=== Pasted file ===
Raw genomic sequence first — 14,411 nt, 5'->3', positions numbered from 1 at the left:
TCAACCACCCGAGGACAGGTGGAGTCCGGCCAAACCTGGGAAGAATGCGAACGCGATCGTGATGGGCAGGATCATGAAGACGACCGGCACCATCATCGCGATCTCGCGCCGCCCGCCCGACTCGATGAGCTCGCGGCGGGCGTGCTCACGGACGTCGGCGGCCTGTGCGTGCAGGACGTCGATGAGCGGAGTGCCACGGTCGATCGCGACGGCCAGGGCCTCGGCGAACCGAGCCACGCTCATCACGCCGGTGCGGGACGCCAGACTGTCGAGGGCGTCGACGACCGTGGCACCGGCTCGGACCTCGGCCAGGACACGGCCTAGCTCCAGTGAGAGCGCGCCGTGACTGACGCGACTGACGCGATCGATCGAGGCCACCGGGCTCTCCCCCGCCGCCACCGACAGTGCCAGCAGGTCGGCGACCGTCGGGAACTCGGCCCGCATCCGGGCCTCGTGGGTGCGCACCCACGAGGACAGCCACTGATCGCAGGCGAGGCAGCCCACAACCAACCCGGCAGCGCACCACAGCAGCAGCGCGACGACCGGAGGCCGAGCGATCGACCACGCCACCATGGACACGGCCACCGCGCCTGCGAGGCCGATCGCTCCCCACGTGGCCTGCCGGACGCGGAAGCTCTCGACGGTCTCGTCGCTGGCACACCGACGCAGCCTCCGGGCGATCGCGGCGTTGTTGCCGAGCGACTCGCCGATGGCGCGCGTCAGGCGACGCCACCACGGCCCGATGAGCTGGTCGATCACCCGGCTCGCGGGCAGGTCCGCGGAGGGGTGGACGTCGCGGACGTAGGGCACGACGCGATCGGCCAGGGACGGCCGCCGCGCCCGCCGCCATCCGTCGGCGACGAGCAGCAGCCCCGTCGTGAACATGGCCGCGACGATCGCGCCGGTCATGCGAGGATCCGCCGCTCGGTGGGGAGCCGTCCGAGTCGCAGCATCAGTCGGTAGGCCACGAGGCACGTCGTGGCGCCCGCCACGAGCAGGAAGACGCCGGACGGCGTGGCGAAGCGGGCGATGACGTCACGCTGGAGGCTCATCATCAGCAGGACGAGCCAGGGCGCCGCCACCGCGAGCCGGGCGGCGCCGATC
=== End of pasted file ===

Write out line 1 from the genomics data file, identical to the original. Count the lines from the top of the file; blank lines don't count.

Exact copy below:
Raw genomic sequence first — 14,411 nt, 5'->3', positions numbered from 1 at the left: